"Wonderfully swinging and reminiscent of the great era of the incomparable Duke Ellington - that's what's behind the formation of the great trumpeter (and cornetist) Axel Schlosser. Together with the outstanding pianist Thilo Wagner and the equally great bassist Jean-Philippe Wadle as well as the elegant drummer Jean-Paul Hochstädter, the four gentlemen work their way through the Ellington/Armstrong Songbook.... "Concerto, Austria, 06-2-2021
Duke Ellington influenced millions of people both around the world and at home. He gave American music its own sound for the first time. In his fifty year career, he played over 20,000 performances in Europe, Latin America, the Middle East as well as Asia.
Simply put, Ellington transcends boundaries and fills the world with a treasure trove of music that renews itself through every generation of fans and music-lovers. His legacy continues to live onand will endure for generations to come. Winton Marsalis said it best when he said "His music sounds like America." Because of the unmatched artistic heights to which he soared, no one deserved the phrase “beyond category” more than Ellington, for it aptly describes his life as well. He was most certainly one of a kind that maintained a llifestyle with universal appeal which transcended countless boundaries.
Duke Ellington is best remembered for the over 3000 songs that he composed during his lifetime. His best known titles include; "It Don't Mean a Thing if It Ain't Got That Swing", "Sophisticated Lady", "Mood Indigo", “Solitude", "In a Mellotone",and "Satin Doll". The most amazing part about Ellington was the most creative while he was on the road. It was during this time when he wrote his most famous piece, "Mood Indigo"which brought him world wide fame.
When asked what inspired him to write, Ellington replied, "My men and my race are the inspiration of my work. I try to catch the character and mood and feeling of my people".
Duke Ellington's popular compositions set the bar for generations of brilliant jazz, pop, theatre and soundtrack composers to come. While these compositions guarantee his greatness, whatmakes Duke an iconoclastic genius, and an unparalleled visionary, what has granted him immortality are his extended suites. From 1943's Black, Brown and Beige to 1972's The Uwis Suite, Duke used the suite format to give his jazz songs a far more empowering meaning, resonance and purpose: to exalt, mythologize and re-contextualize the African-American experience on a grand scale.
Duke Ellington was partial to giving brief verbal accounts of the moods his songs captured. Reading those accounts is like looking deep into the background of an old photo of New York and noticing the lost and almost unaccountable details that gave the city its character during Ellington's heyday, which began in 1927 when his band made the Cotton Club its home.''The memory of things gone,'' Ellington once said, ''is important to a jazz musician,'' and the stories he sometimes told about his songs are the record of those things gone. But what is gone returns, its pulse kicking, when Ellington's music plays, and never mind what past it is, for the music itself still carries us forward today.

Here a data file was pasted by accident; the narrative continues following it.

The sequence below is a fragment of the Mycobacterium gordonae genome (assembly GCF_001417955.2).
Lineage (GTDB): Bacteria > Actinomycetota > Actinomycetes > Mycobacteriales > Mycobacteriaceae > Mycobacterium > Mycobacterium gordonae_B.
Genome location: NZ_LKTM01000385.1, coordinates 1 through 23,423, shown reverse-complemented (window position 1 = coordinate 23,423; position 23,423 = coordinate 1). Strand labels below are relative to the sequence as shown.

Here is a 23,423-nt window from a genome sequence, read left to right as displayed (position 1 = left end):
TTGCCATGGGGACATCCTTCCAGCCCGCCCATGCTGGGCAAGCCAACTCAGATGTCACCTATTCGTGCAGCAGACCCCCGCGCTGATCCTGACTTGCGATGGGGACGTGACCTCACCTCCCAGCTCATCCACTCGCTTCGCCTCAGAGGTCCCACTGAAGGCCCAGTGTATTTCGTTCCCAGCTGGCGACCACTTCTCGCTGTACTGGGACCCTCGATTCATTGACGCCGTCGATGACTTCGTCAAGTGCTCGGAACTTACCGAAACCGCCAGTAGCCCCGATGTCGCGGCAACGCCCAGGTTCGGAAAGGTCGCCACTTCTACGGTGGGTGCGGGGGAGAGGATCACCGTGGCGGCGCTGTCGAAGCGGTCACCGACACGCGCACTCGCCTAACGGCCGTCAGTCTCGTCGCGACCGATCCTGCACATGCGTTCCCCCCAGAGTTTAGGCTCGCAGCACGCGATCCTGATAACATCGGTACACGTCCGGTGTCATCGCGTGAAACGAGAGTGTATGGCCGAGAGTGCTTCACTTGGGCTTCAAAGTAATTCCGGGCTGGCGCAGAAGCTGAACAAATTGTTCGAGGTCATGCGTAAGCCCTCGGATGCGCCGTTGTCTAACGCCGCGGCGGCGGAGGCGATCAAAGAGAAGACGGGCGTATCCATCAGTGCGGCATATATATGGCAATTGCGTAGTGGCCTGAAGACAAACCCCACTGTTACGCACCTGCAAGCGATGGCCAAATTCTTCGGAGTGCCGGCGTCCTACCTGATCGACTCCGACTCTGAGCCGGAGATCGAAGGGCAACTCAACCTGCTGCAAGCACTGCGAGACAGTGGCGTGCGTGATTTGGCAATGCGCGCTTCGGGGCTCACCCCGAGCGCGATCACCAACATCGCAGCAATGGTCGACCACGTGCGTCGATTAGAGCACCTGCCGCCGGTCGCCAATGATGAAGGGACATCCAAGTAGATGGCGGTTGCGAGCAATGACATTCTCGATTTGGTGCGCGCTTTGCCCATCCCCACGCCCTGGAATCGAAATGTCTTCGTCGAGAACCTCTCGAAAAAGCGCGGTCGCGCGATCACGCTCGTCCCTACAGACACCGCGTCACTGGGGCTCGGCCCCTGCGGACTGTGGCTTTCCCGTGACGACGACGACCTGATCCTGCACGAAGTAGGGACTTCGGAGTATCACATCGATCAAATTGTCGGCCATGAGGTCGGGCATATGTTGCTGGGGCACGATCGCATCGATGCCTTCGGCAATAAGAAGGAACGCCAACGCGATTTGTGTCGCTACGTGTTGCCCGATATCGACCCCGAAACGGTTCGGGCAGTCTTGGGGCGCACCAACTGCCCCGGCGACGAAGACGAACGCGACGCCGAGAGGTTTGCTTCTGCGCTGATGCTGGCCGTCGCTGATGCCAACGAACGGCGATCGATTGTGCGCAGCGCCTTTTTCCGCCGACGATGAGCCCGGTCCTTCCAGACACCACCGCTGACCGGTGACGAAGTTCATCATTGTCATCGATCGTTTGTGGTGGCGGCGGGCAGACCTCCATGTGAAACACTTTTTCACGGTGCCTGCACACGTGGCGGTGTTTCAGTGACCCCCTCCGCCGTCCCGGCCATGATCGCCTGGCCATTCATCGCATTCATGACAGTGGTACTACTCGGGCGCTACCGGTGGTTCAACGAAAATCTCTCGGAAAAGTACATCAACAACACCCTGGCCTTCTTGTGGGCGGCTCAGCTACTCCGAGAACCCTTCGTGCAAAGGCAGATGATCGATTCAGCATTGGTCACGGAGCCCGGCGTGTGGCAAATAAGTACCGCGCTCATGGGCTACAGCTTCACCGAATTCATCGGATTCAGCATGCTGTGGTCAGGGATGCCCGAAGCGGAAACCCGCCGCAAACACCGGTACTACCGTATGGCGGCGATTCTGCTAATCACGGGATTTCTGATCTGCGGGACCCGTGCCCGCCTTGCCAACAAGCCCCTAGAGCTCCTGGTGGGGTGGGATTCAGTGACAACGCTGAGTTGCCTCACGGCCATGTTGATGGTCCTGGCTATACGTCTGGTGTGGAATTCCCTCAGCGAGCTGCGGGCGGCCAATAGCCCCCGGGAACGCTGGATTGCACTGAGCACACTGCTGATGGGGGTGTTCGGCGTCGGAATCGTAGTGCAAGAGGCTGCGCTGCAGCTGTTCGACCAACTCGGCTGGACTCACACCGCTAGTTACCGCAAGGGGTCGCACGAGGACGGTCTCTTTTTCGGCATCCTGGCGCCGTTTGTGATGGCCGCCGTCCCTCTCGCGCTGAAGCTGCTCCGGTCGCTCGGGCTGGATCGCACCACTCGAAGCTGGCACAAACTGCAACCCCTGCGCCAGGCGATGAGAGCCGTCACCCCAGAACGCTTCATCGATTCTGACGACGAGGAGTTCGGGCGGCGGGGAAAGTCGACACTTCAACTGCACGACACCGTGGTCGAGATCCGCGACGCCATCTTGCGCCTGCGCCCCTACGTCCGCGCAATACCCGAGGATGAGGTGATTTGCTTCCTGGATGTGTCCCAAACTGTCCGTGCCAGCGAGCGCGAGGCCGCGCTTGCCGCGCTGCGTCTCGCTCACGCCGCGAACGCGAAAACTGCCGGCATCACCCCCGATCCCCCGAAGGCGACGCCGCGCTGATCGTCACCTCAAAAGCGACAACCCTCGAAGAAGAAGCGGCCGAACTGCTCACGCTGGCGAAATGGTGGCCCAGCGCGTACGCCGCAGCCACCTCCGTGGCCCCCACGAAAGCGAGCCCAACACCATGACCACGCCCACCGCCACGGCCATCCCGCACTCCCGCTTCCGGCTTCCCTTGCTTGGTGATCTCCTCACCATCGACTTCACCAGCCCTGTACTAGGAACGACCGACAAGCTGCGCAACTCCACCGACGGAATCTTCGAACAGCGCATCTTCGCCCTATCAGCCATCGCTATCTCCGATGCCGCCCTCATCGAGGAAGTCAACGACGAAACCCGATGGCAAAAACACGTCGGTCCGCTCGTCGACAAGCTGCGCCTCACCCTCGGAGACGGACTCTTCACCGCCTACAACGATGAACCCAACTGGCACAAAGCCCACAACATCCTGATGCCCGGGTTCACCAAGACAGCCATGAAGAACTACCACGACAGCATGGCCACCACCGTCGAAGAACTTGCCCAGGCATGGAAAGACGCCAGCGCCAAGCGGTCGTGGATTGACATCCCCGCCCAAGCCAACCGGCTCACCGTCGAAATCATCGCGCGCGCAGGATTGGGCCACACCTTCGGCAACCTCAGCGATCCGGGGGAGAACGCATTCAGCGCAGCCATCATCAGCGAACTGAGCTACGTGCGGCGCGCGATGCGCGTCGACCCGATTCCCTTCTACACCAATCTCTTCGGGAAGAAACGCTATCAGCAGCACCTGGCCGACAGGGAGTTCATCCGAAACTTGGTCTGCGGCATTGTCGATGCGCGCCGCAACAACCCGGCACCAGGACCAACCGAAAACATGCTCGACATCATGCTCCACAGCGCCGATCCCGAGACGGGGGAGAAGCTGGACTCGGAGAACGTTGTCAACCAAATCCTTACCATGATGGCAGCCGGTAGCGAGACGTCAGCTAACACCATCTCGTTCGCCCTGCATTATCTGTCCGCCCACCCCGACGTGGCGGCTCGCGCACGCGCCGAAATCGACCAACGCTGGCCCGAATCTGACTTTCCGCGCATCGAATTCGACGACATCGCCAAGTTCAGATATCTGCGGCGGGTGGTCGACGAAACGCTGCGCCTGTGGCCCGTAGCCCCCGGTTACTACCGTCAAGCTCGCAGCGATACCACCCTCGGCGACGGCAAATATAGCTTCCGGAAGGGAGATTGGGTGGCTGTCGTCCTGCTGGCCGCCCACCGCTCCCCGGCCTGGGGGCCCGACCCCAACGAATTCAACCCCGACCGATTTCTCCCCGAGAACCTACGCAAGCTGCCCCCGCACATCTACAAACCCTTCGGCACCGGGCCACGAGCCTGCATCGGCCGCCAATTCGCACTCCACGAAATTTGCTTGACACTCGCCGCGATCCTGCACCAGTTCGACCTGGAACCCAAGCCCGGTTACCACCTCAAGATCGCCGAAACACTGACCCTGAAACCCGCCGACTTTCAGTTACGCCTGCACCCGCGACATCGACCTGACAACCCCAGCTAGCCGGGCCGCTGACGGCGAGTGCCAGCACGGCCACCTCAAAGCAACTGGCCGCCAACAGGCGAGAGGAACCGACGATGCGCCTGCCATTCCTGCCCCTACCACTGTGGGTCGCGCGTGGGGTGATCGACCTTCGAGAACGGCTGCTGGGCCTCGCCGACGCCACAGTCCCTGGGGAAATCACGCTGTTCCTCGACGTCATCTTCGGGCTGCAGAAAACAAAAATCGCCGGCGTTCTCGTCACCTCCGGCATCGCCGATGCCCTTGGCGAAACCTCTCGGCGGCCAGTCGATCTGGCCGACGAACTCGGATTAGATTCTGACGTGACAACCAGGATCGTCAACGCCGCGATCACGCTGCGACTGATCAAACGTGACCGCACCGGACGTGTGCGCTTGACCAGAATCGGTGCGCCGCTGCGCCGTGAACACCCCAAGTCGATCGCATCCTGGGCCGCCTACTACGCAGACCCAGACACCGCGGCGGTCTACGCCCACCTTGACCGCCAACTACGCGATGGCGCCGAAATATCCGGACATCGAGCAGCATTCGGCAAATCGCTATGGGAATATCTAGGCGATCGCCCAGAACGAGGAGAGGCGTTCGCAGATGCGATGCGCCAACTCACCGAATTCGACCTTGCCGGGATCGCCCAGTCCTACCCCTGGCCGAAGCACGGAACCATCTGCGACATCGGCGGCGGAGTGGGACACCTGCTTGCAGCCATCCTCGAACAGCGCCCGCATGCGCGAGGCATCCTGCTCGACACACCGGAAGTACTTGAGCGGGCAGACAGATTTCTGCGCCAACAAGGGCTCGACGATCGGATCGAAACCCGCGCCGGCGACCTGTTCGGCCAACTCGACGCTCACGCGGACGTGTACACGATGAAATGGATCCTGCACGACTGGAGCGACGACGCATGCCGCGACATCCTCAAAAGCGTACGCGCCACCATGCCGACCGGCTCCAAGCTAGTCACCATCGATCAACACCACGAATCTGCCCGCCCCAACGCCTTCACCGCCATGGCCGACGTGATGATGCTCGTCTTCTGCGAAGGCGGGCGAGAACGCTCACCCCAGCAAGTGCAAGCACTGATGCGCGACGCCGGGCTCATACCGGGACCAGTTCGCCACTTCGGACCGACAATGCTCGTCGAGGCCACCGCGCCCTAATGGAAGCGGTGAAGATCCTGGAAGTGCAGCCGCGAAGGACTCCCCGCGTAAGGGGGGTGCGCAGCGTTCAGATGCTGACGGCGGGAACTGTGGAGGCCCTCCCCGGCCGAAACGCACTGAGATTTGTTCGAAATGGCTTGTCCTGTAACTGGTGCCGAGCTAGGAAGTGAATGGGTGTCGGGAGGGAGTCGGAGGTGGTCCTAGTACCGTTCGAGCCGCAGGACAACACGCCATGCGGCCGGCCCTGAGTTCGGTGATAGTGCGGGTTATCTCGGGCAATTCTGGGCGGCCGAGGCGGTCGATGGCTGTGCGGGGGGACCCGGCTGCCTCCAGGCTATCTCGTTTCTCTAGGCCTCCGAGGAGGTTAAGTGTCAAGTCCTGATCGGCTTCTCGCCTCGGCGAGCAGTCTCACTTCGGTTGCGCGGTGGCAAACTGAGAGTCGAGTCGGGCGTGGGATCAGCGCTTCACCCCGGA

Duke Ellington was awarded the Grammy Lifetime Achievement Award in 1966. He was later awarded several other prizes, the Presidential Medal of Freedom in 1969, and the Legion of Honor by France in 1973, the highest civilian honors in each country. He died of lung cancer and pneumonia on May 24, 1974, a month after his 75th birthday, and is buried in theBronx, in New York City. At his funeral attendedby over 12,000 people at the Cathedral of St. John the Divine, Ella Fitzgerald summed up the occasion, "It's a very sad day...A genius has passed."
Wonderfully swinging and reminiscent of the great era of the incomparable Duke Ellington - that's what's behind the formation of the great trumpeter (and cornetist) Axel Schlosser. Together with the outstanding pianist Thilo Wagner and the equally great bassist Jean-Philippe Wadle as well as the elegant drummer Jean-Paul Hochstädter, the four gentlemen work their way through the Ellington/Armstrong Songbook....
Concerto, Austria, 06-2-2021
... It is to his credit that Schlosser's homage does not turn into a copy. And so "To Satch and Duke" has become a very successful mainstream CD...
... The whole thing culminates in Ellington's "Portrait Of Louis Armstrong", which brings both legends together and is brought into the here and now by the quartet not reverently, but fresh and vital. More than a history lesson.
How devotedly the quartet of trumpeter Axel Schlosser has internalized the music of two giants of African-American music is already noticeable in "In A Mellow Tone". But this homage to Louis Armstrong and Duke Ellington by no means gets lost in a retrospective true to the works: each of the seventeen popular traditional themes is updated with modern jazz full of verve...
Fono Forum, 12-1-2021
... The best imaginary 'After Hours' nightclub music I've heard re-recorded in a long time....
Na Dann, 16-12-2020
... But the band doesn't play these classics, but interprets them in their own way, dusting them off in a special way, leaving their origins intact and renovating them... And - very important - it swings excellently, it is fantastic just to listen to the Rhythm Section...
Musik an sich, 09-12-2020